Luxembourg's Commission de Surveillance du Secteur Financier (CSSF) and Monaco's Service d'Information et de Contrôle sur les Circuits Financiers (SICCFIN) have signed a Memorandum of Understanding (MoU) regarding the fight against money laundering and the financing of terrorism (AML / CTF).
In order to strengthen their supervisory action for the purposes of AML / CFT, the CSSF), represented by its Chief Executive Officer Claude Marx, and the SICCFIN, represented, by its Director Michel Hunault, signed a cooperation agreement on 23 July 2021.
The fight against financial crime does not stop at a country's borders; criminals often set up complex schemes at the international level to camouflage their operations. Cooperation agreements between competent national authorities are therefore deemed essential to combat this reality more effectively.
Commenting on this new agreement with Monaco, Claude Marx said: "We have a lot of interest in working together. Our financial centres are very similar. Our two countries have a strong international outlook. We also have a reputation to uphold".
Michel Hunault also highlighted the need for international cooperation: “The European Union has just decided to create a centre dedicated to the fight against money laundering and the financing of terrorism. Because there are loopholes, inadequacies and we realise that harmonisation of legislation is not everything. Cooperation between us is essential”.
This agreement is in line with other agreements concluded by the CSSF with its counterparts abroad. In practice, these bilateral or multilateral agreements above all make it possible to set up practical protocols to facilitate and improve the efficiency of the exchange of information, cooperation and mutual assistance between competent authorities. They also make it possible to ensure better coordination within the framework of cross-border surveillance, particularly with regard to Luxembourg entities active in the co-signatory country or vice versa.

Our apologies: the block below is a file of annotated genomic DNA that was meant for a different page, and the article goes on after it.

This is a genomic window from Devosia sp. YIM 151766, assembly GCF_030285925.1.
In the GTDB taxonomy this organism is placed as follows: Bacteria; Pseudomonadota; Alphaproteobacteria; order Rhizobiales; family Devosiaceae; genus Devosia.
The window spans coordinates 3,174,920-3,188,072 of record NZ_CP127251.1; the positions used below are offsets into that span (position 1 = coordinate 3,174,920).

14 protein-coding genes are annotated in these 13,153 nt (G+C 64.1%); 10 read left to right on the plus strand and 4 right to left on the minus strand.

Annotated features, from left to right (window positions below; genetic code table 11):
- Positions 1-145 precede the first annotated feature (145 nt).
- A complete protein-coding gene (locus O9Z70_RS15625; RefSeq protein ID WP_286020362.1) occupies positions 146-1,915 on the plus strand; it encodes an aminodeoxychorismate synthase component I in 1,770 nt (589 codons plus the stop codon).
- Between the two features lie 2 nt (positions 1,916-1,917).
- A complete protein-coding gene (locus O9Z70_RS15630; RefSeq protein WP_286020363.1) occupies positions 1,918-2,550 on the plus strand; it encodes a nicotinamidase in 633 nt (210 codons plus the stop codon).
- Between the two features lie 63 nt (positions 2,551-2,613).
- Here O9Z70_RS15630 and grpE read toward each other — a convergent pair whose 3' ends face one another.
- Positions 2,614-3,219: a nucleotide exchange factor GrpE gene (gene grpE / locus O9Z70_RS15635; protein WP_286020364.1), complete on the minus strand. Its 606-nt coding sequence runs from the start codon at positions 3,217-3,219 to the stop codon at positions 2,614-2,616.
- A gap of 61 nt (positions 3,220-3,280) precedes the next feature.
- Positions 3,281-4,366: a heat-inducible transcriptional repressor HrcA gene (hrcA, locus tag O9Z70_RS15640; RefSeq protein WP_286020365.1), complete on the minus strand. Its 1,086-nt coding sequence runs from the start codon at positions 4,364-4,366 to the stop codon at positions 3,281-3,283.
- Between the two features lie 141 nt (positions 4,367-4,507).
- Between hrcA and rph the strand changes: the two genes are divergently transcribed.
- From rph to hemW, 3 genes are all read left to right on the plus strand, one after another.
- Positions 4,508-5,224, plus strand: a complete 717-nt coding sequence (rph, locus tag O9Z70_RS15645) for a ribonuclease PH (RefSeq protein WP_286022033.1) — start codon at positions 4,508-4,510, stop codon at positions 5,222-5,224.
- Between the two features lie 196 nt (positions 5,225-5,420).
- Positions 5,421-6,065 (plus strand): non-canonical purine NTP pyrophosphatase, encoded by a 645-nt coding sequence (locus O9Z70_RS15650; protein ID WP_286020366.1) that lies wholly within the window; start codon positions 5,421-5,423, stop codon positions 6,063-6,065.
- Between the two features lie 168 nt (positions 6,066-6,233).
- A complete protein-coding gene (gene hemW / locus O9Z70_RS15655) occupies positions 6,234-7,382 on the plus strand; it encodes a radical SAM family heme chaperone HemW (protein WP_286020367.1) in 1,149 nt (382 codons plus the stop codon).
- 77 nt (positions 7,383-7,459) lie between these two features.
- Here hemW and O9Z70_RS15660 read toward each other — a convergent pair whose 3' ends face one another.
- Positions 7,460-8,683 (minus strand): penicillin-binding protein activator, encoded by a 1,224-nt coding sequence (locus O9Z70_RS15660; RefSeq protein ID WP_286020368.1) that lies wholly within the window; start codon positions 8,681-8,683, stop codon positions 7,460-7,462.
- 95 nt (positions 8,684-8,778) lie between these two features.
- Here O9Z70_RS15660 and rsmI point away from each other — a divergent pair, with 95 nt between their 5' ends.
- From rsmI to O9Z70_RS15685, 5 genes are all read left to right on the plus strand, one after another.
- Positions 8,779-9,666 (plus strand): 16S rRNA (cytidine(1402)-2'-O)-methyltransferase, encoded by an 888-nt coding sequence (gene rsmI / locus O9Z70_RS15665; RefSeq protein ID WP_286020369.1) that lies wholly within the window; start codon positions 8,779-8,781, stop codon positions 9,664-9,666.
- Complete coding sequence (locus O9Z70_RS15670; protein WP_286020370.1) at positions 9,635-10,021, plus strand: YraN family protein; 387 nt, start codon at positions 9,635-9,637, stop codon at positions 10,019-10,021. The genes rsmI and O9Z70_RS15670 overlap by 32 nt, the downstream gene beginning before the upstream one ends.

Luxembourg has established and has been pursuing a strict AML / CTF policy for many years. At the international level, the majority of the rules in this area were initiated around 30 years ago, in particular under the impetus of the Financial Action Task Force (FATF), and have since been constantly updated in order to adapt to the emergence of new risks and challenges in the area of AML / CTF.
"Cryptocurrencies add to what we already have to watch out for", explained Claude Marx. "We have taken a first step by requiring that all players active in cryptocurrencies register with a supervisory commission so that we have an overview of their activities, even if they are not strictly speaking regulated. Cryptocurrency / fiat currency exchange platforms, for example, must request authorisation as a payment institution and thus fall under the supervision of the CSSF".